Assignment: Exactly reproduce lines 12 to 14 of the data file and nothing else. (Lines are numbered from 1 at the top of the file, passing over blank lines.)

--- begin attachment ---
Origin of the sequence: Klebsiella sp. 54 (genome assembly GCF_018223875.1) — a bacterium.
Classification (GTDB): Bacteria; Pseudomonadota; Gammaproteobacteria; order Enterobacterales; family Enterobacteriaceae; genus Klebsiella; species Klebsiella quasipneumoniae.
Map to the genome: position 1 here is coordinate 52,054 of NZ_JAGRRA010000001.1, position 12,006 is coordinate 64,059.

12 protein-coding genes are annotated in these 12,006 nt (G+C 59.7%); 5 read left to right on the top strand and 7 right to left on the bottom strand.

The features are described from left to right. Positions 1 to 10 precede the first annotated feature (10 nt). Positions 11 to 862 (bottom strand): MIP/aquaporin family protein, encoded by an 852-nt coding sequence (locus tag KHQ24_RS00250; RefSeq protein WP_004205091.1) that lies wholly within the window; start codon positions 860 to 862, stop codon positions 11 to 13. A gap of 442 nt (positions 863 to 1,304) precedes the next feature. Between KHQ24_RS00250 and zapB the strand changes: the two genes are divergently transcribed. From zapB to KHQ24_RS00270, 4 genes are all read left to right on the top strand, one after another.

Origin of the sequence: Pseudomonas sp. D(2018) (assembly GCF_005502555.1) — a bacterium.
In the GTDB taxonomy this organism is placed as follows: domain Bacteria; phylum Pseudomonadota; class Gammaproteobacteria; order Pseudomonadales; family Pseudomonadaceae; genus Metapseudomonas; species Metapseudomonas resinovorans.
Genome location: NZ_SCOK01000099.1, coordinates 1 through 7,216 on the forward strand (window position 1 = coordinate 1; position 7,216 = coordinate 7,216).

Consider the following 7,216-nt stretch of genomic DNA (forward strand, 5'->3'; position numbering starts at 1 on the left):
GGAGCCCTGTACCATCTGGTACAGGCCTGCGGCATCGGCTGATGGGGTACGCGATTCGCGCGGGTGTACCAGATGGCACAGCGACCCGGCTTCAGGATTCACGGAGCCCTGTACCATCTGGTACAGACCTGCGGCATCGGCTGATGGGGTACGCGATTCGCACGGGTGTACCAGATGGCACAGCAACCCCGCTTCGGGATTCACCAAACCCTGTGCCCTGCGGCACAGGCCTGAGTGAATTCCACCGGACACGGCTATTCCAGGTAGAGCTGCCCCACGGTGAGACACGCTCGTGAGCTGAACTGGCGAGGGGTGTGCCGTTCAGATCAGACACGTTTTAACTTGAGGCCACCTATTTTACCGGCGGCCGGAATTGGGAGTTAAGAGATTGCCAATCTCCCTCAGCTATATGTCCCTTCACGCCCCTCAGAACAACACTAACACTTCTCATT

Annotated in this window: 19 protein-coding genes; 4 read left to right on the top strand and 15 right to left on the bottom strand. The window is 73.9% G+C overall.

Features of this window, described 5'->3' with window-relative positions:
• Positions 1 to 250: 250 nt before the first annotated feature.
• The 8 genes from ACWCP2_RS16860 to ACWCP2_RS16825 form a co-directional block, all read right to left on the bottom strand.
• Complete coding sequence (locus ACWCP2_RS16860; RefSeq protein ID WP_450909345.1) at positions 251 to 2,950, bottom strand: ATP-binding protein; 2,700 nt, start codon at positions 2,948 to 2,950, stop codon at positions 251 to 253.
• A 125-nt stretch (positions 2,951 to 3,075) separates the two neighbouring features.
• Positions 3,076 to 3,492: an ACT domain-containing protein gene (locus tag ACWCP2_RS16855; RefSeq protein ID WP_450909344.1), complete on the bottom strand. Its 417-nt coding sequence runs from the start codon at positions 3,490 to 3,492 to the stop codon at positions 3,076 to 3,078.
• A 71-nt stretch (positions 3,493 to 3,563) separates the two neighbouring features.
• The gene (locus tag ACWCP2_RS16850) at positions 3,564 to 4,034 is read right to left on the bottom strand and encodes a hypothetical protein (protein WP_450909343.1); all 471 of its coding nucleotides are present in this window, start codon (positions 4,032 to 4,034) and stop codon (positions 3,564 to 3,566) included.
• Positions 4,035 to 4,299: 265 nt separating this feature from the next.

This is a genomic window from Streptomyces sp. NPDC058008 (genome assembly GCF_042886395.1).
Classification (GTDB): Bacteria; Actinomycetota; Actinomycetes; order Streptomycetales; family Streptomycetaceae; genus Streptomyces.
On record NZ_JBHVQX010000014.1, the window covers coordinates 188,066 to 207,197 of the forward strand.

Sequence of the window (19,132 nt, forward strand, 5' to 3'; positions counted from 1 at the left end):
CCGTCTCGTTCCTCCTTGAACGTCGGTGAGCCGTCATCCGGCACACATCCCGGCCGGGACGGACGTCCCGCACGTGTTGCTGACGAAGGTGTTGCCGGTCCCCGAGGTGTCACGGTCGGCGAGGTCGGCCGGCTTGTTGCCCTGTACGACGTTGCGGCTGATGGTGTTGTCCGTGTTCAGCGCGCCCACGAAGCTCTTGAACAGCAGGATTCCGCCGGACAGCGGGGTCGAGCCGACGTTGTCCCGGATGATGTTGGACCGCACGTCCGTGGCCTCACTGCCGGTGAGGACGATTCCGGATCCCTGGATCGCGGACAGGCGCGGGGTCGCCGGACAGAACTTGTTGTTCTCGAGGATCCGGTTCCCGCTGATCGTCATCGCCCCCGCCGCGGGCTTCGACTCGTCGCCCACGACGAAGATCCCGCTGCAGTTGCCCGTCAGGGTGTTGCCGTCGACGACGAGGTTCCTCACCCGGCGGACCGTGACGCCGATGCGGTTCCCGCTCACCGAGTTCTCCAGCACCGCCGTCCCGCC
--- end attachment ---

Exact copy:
Features of this window, described 5'->3' with window-relative positions:
• Positions 1 to 250: 250 nt before the first annotated feature.
• The 8 genes from ACWCP2_RS16860 to ACWCP2_RS16825 form a co-directional block, all read right to left on the bottom strand.